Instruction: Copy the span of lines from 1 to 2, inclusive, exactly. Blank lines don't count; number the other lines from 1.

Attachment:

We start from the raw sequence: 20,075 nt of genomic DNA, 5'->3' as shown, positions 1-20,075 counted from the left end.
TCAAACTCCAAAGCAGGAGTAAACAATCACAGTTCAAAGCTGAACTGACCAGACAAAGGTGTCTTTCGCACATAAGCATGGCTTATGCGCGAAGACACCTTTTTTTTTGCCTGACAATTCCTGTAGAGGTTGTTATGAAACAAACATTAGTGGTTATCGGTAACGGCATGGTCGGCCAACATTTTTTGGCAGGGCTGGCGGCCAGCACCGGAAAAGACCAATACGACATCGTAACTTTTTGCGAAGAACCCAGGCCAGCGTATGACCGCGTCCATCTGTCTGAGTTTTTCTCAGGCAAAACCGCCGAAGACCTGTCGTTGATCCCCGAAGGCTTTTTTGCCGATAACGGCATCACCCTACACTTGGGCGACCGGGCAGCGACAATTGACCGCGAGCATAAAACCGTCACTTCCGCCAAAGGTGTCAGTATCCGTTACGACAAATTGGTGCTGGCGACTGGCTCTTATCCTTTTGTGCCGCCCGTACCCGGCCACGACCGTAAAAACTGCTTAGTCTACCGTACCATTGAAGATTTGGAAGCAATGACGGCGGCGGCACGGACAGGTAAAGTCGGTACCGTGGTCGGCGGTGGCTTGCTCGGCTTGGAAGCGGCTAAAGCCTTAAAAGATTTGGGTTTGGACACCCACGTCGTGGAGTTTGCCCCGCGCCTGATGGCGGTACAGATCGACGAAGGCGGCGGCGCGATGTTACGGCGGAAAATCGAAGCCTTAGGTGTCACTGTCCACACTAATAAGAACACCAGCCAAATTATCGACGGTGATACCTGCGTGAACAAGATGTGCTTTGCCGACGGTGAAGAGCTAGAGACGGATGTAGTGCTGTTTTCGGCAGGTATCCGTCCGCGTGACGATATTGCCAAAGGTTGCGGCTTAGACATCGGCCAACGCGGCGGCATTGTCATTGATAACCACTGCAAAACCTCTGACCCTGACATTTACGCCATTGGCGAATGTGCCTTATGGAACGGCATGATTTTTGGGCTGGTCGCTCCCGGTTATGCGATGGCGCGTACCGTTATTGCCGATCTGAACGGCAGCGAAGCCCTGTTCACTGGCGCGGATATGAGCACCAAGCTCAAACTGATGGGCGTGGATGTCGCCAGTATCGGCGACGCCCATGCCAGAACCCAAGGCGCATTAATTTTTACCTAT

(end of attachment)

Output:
We start from the raw sequence: 20,075 nt of genomic DNA, 5'->3' as shown, positions 1-20,075 counted from the left end.
TCAAACTCCAAAGCAGGAGTAAACAATCACAGTTCAAAGCTGAACTGACCAGACAAAGGTGTCTTTCGCACATAAGCATGGCTTATGCGCGAAGACACCTTTTTTTTTGCCTGACAATTCCTGTAGAGGTTGTTATGAAACAAACATTAGTGGTTATCGGTAACGGCATGGTCGGCCAACATTTTTTGGCAGGGCTGGCGGCCAGCACCGGAAAAGACCAATACGACATCGTAACTTTTTGCGAAGAACCCAGGCCAGCGTATGACCGCGTCCATCTGTCTGAGTTTTTCTCAGGCAAAACCGCCGAAGACCTGTCGTTGATCCCCGAAGGCTTTTTTGCCGATAACGGCATCACCCTACACTTGGGCGACCGGGCAGCGACAATTGACCGCGAGCATAAAACCGTCACTTCCGCCAAAGGTGTCAGTATCCGTTACGACAAATTGGTGCTGGCGACTGGCTCTTATCCTTTTGTGCCGCCCGTACCCGGCCACGACCGTAAAAACTGCTTAGTCTACCGTACCATTGAAGATTTGGAAGCAATGACGGCGGCGGCACGGACAGGTAAAGTCGGTACCGTGGTCGGCGGTGGCTTGCTCGGCTTGGAAGCGGCTAAAGCCTTAAAAGATTTGGGTTTGGACACCCACGTCGTGGAGTTTGCCCCGCGCCTGATGGCGGTACAGATCGACGAAGGCGGCGGCGCGATGTTACGGCGGAAAATCGAAGCCTTAGGTGTCACTGTCCACACTAATAAGAACACCAGCCAAATTATCGACGGTGATACCTGCGTGAACAAGATGTGCTTTGCCGACGGTGAAGAGCTAGAGACGGATGTAGTGCTGTTTTCGGCAGGTATCCGTCCGCGTGACGATATTGCCAAAGGTTGCGGCTTAGACATCGGCCAACGCGGCGGCATTGTCATTGATAACCACTGCAAAACCTCTGACCCTGACATTTACGCCATTGGCGAATGTGCCTTATGGAACGGCATGATTTTTGGGCTGGTCGCTCCCGGTTATGCGATGGCGCGTACCGTTATTGCCGATCTGAACGGCAGCGAAGCCCTGTTCACTGGCGCGGATATGAGCACCAAGCTCAAACTGATGGGCGTGGATGTCGCCAGTATCGGCGACGCCCATGCCAGAACCCAAGGCGCATTAATTTTTACCTAT